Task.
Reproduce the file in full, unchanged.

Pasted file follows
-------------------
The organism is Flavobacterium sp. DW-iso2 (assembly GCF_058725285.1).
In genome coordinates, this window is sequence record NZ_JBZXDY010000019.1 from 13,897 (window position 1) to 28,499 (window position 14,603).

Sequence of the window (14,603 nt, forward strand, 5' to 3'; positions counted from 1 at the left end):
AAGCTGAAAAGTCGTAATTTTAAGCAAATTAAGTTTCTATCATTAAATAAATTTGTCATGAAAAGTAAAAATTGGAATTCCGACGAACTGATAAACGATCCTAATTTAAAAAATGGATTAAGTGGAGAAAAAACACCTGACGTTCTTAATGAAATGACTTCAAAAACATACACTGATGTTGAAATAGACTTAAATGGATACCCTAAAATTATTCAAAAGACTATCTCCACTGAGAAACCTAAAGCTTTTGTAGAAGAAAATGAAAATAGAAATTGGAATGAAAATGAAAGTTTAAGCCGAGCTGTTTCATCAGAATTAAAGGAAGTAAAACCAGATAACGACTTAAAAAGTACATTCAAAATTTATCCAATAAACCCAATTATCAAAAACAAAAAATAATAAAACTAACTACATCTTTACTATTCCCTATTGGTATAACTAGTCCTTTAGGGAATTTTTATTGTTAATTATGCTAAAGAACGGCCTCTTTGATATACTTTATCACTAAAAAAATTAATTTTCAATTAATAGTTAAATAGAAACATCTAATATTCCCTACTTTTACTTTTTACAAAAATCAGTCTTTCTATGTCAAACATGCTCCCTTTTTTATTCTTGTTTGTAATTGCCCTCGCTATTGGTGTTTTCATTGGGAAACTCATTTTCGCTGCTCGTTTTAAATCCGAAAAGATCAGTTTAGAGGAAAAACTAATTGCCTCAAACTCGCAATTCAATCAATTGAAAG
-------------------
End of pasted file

The organism is Flavobacterium sp. DW-iso2 (assembly GCF_058725285.1).
In genome coordinates, this window is sequence record NZ_JBZXDY010000019.1 from 13,897 (window position 1) to 28,499 (window position 14,603).

Sequence of the window (14,603 nt, forward strand, 5' to 3'; positions counted from 1 at the left end):
AAGCTGAAAAGTCGTAATTTTAAGCAAATTAAGTTTCTATCATTAAATAAATTTGTCATGAAAAGTAAAAATTGGAATTCCGACGAACTGATAAACGATCCTAATTTAAAAAATGGATTAAGTGGAGAAAAAACACCTGACGTTCTTAATGAAATGACTTCAAAAACATACACTGATGTTGAAATAGACTTAAATGGATACCCTAAAATTATTCAAAAGACTATCTCCACTGAGAAACCTAAAGCTTTTGTAGAAGAAAATGAAAATAGAAATTGGAATGAAAATGAAAGTTTAAGCCGAGCTGTTTCATCAGAATTAAAGGAAGTAAAACCAGATAACGACTTAAAAAGTACATTCAAAATTTATCCAATAAACCCAATTATCAAAAACAAAAAATAATAAAACTAACTACATCTTTACTATTCCCTATTGGTATAACTAGTCCTTTAGGGAATTTTTATTGTTAATTATGCTAAAGAACGGCCTCTTTGATATACTTTATCACTAAAAAAATTAATTTTCAATTAATAGTTAAATAGAAACATCTAATATTCCCTACTTTTACTTTTTACAAAAATCAGTCTTTCTATGTCAAACATGCTCCCTTTTTTATTCTTGTTTGTAATTGCCCTCGCTATTGGTGTTTTCATTGGGAAACTCATTTTCGCTGCTCGTTTTAAATCCGAAAAGATCAGTTTAGAGGAAAAACTAATTGCCTCAAACTCGCAATTCAATCAATTGAAAG